Search Engine Land Source

Mary Pickford Google doodle marks 125th birthday of the ‘Queen of Movies’

Today’s Google doodle honors film star Mary Pickford on what would have been the actress’ 125th birthday.
While best known as a leading actress during the silent film era, Pickford was also a director and producer. She co-founded the United Artists film studio, and was an original member of the Academy of Motion Picture Arts and Sciences. Her long list of accomplishments earned her the title “Queen of the Movies.”
From the Google doodle blog:
She appeared in as many as 50 films per year, and eventually negotiated wages that were equal to half of each of her films’ profits. She went on to demand full creative and financial control of her films, a feat still unheard of to this day.
In addition to her work in film, Google says Pickford sold Liberty Bonds during World War I. She used her connections to create the Motion Picture Relief Fund and is credited with revolutionizing the film industry by creating options for

Search Engine Land Source

Holi Festival Google doodle brings Hindu celebrations from India & Nepal to the world

Google is marking the Holi 2017 Festival — a Hindu celebration most often observed in India and Nepal — with a Google doodle reflecting a vibrant mix of colors associated with the holiday.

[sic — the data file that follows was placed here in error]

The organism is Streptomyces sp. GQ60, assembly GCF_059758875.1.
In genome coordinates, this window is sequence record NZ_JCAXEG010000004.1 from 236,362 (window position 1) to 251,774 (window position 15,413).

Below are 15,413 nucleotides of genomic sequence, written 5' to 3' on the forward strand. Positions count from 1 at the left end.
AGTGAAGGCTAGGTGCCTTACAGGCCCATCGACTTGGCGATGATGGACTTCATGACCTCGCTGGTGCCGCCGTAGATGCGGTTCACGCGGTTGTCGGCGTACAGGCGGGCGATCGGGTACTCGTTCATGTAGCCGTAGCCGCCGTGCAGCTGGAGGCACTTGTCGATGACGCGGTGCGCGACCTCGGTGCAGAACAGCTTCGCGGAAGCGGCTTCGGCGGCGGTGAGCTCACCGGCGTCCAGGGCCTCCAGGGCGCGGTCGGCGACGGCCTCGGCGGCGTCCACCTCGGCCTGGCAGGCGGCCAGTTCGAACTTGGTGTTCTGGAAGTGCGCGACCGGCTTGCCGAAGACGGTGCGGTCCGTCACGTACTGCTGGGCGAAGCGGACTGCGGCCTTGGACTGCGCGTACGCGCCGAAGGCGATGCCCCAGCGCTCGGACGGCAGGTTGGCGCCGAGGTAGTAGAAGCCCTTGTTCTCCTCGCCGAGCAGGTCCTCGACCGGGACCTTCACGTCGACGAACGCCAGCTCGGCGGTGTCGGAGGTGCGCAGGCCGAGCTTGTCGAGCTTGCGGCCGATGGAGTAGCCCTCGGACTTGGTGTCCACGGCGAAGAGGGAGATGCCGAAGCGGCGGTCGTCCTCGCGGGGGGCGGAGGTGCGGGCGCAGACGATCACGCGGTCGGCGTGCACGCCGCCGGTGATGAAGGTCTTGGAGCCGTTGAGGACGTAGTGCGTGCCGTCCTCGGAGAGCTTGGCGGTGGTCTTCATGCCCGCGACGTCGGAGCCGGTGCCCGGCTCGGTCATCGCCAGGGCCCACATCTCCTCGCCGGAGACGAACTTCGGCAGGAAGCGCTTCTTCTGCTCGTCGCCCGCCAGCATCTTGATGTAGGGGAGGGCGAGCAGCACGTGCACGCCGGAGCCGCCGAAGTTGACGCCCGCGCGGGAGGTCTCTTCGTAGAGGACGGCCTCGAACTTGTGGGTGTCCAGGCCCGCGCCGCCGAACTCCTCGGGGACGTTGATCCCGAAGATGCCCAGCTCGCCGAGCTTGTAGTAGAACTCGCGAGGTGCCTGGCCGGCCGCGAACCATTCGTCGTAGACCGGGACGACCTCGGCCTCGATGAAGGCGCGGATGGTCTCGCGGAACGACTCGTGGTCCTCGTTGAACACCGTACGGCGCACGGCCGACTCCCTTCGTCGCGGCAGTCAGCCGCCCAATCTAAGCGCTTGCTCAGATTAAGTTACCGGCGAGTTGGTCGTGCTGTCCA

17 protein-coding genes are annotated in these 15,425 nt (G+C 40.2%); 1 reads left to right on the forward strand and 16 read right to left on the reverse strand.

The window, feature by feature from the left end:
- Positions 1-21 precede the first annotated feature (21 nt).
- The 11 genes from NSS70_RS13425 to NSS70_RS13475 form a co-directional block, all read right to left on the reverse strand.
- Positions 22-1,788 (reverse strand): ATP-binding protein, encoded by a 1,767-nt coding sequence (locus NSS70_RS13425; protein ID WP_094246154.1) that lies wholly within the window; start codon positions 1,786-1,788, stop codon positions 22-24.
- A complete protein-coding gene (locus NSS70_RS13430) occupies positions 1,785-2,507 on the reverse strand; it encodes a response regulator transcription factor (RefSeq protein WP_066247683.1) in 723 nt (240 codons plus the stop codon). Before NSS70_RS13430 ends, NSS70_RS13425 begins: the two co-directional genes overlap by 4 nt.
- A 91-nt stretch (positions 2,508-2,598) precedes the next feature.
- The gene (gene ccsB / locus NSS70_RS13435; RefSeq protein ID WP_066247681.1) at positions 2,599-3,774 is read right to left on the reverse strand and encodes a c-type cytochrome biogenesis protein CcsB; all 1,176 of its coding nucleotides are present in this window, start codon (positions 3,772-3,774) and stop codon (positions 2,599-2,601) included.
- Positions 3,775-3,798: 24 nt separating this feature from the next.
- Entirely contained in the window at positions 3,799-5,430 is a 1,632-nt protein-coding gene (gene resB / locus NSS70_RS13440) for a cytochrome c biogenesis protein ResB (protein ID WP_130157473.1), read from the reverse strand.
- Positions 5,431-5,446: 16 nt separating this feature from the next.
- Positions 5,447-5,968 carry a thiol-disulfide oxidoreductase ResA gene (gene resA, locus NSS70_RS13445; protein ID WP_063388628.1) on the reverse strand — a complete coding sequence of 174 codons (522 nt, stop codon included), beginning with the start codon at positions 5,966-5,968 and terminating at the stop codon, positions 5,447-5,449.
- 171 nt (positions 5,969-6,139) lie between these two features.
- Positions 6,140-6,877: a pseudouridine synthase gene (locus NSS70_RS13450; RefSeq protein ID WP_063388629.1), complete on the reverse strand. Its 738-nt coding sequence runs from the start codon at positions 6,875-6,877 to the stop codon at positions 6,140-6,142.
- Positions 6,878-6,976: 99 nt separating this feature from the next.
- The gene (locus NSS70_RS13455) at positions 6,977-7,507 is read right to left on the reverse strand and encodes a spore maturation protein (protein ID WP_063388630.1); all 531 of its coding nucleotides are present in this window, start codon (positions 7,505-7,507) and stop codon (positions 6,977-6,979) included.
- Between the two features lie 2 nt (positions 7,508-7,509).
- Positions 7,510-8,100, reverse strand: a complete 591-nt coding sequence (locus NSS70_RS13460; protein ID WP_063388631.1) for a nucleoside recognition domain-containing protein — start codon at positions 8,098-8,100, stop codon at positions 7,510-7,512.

The doodle leads to a search for “Holi Festival” and is being displayed on a number of Google’s home pages throughout the world.
“Today, the Google letters are taking on a fresh set of colors in honor of the Holi festival,” reports the Google Doodle Blog, “Coinciding with the arrival of spring, the vibrant celebration looks a lot like the Doodle: people run around happily covering each other in a rainbow of powdery hues.”
Google says the Hindu holiday — a “Festival of Colors” — is an opportunity for festival-goers to sing and dance in the streets, marking the triumph of good over evil.

Google also shared the following image showing how its Holi 2017 doodle appears on mobile devices:

Aligning with the start of spring, this year’s Holi

Search Engine Land Source